One of the few (if any at the time this film was made) films shot in England with New York City's 'Little Italy" as the locale. This was Edward Dmytryk's first film after he had refused to ... See full summary »
During the War of 1812, the U.S. tasks Captain James Marshall to sail through the British blockade and bring back a French loan in gold but the secret leaks out and many greedy hands, including the mutinous crew's, are after the gold.
London psychiatrist Clive Riordan, royally fed up with the repeated affairs of his wife Storm, plots a seemingly 'perfect' revenge against her latest lover, American Bill Kronin. Catching them in the act, he marches Bill off at gunpoint; and from the viewpoint of Storm and the rest of the world, Bill simply vanishes. But there's far more to the meticulously worked out plot than Clive's victims suspect, with the end slowly preparing in his private laboratory. Enter a mild-mannered Scotland Yard man, who seemingly has no clue beyond a missing dog...Written by
Rod Crawford <firstname.lastname@example.org>
Phil Brown (Bill) is best known to Star Wars fans as Luke Skywalker's Uncle Owen See more »
Crew member with folded arms visible in the reflection of the car window when the Superintendant is sending his officers back the station. See more »
Dr. Clive Riordan:
Are you married, Mr. Finsbury?
No... I've often thought about it. Trouble is, I've thought about it so long, I'm afraid I've missed the bus.
Dr. Clive Riordan:
Just one of life's little jokes, isn't it?... It points out our mistakes too late for us to profit by them.
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Obsession (AKA: The Hidden Room) is directed by Edward Dmytryk and adapted to screenplay by Alec Coppel from his own book and play. It stars Robert Newton, Phil Brown, Sally Gray and Naunton Wayne. Music is by Nino Rota and cinematography by C.M. Pennington-Richards.
Finally having had enough of his wife's affair with a young lover, Dr. Clive Riordan (Newton) plots a devilish scheme of kidnap and murder...
The motive that drives the plot of Obsession is simple in the extreme, this is out and out a revenge for infidelity, but the presentation by Dmytryk is superbly crafty in that Hitchcockian way. The doctor is a most elegant and calm man, he has the perfect murder in mind for his wife's lover (Brown) and he, being a purveyor of psychological smarts, is going to enjoy the luxury of methodically taunting his prey over a period of time.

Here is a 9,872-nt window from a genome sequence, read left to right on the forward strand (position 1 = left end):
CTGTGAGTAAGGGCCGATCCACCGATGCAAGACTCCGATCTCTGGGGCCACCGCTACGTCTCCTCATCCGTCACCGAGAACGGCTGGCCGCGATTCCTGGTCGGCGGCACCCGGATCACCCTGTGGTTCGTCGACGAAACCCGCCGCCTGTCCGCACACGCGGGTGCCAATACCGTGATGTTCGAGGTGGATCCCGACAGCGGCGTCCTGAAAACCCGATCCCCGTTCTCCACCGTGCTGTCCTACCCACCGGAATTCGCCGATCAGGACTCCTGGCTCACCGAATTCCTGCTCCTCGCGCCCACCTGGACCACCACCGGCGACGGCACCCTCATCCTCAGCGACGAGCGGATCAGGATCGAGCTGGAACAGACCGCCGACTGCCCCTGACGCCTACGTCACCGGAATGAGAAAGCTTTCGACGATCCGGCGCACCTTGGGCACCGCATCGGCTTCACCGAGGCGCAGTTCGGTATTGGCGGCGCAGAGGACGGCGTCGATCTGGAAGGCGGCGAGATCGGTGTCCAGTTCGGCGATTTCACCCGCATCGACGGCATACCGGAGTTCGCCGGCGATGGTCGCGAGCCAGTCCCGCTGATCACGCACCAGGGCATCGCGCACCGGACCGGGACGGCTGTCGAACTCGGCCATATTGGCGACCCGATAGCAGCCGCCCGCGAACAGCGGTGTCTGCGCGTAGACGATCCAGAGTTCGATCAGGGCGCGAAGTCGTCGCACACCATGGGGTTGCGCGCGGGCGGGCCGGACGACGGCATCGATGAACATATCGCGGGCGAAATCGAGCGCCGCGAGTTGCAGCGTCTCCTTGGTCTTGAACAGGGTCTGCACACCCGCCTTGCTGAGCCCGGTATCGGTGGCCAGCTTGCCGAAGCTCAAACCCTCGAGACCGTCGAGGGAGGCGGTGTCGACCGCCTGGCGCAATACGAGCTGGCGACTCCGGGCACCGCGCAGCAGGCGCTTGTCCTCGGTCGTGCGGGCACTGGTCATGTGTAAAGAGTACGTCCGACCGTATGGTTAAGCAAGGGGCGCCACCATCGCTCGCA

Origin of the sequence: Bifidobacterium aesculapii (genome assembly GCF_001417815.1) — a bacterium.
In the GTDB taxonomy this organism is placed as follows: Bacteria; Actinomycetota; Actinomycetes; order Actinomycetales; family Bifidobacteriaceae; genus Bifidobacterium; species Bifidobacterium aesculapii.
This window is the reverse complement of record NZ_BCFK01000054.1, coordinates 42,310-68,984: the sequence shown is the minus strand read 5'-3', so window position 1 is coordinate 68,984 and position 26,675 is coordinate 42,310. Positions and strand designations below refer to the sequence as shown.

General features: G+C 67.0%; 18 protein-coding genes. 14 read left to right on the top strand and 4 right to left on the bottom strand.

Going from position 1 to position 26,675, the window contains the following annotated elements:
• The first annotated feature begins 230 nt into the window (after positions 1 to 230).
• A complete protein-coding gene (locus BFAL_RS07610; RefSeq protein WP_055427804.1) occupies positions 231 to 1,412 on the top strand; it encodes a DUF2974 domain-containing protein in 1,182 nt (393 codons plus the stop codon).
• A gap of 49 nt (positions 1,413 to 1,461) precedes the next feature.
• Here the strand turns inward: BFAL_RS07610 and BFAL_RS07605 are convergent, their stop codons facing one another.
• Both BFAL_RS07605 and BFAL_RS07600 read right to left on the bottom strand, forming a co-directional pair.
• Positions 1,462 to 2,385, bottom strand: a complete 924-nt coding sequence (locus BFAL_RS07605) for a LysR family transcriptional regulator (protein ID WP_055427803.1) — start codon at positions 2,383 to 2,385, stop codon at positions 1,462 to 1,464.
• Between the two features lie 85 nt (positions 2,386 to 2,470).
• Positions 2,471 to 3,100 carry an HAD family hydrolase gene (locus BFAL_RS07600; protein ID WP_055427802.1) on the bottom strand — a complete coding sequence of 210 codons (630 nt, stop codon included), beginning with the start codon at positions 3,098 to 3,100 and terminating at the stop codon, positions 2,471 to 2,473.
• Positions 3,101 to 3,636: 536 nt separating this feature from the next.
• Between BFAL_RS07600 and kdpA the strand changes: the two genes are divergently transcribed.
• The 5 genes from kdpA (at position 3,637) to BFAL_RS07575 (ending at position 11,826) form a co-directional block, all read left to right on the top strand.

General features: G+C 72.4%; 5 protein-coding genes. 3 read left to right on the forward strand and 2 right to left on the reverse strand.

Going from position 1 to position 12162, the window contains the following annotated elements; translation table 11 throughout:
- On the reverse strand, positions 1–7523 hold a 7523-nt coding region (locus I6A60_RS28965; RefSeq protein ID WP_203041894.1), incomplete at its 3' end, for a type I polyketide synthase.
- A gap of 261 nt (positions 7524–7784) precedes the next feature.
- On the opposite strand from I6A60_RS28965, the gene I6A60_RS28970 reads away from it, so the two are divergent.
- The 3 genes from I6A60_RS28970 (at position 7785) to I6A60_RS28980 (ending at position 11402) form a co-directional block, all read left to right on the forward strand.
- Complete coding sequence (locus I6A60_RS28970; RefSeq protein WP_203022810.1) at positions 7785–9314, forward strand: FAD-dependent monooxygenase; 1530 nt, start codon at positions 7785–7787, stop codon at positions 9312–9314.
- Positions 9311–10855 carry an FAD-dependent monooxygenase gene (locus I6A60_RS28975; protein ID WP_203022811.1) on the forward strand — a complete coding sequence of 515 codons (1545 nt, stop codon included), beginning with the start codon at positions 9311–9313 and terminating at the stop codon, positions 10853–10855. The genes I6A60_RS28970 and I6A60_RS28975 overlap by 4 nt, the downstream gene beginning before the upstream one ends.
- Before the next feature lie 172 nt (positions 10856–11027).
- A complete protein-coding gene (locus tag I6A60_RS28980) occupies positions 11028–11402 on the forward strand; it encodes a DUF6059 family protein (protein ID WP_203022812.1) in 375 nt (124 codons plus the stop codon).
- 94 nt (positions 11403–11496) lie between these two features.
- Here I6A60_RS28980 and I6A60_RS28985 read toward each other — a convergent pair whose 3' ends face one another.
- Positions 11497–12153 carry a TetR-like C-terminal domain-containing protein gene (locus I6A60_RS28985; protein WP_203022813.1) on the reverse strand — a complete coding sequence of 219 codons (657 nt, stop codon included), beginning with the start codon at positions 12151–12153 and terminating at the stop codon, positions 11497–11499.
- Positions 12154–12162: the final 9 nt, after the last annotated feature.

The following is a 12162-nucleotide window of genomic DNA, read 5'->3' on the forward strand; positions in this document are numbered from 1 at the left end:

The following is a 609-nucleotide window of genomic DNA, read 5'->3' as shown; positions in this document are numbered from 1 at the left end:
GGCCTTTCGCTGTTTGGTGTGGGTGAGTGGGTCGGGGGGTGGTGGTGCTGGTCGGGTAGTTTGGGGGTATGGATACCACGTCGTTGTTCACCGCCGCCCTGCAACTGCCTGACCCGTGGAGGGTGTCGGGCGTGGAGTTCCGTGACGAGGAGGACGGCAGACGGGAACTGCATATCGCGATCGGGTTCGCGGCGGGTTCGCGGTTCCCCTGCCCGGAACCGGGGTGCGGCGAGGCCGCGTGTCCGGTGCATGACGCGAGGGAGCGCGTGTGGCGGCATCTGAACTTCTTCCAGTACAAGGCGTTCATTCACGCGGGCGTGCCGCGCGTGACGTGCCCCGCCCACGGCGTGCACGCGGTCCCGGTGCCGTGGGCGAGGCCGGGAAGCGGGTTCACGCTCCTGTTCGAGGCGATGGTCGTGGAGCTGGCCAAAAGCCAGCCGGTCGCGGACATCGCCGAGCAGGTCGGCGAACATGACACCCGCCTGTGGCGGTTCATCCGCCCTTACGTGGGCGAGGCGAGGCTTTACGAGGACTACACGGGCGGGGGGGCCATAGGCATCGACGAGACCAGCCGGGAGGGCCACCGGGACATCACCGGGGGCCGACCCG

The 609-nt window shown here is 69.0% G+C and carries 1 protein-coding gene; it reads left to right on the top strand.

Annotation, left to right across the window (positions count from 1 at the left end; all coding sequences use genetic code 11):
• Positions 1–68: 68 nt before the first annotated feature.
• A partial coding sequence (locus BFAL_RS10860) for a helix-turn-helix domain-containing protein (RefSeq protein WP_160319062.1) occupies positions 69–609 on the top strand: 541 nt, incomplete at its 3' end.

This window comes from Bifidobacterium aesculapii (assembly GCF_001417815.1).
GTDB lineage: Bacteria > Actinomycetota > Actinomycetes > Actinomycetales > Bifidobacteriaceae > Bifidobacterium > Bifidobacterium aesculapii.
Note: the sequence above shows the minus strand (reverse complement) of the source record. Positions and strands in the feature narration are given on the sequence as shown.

With the man ingeniously incarcerated down in a bombed out abode, and subjected to daily visits from the doctor, Dr. Clive is then seen going about his normal routines. Exchanging brandy sips with cultural chatter in the gentleman's club, swatting away the attentions of his increasingly fraught wife (Gray), and of course dealing with the close attentions of Scotland Yard; here in the form of Naunton Wayne's astute Superintendent Finsbury. The "good" doctor even has plenty of time to indulge in his love of model train set construction.
The initial plot machinations are slowly paced by the recently blacklisted director, but it's a deliberate ploy since the whole complexion of the movie changes once the kidnap occurs and the police and the press become involved. The atmosphere becomes tense, and this even as captor and captive enjoy some straight backed - prim and proper - verbal exchanges. There's a meticulousness to the murder based thematics that strike a chord, the mention of Crippen and obvious nods to John George Haigh keep the film buzzing with real life serial killer atrocities.
There's a case to be made here that this is Dmytryk's best British film? Certainly his ability to build suspense without histrionics or blood letting is a masterclass in Brit thriller staging. While his directing of Newton and Wayne, both of whom are excellent, is also worthy of a pat on the back. Visually it's straight black and white photography, except for the odd time we are out on the wet cobbled streets and the gaslights ooze the ethereal. But although there's some debate about if it deserves film noir status, I personally feel it's the sort of crime/thriller mounted with enough skill to make it worth seeking out by the film noir loving crowd.
Some of the support turns are stiff, but mercifully not film harming, while you do have to accept that the locale of the crime is hardly water tight and most likely would have been found with ease. But minor itches be damned, this is cunning, crafty and a British chiller of some worth. 8/10
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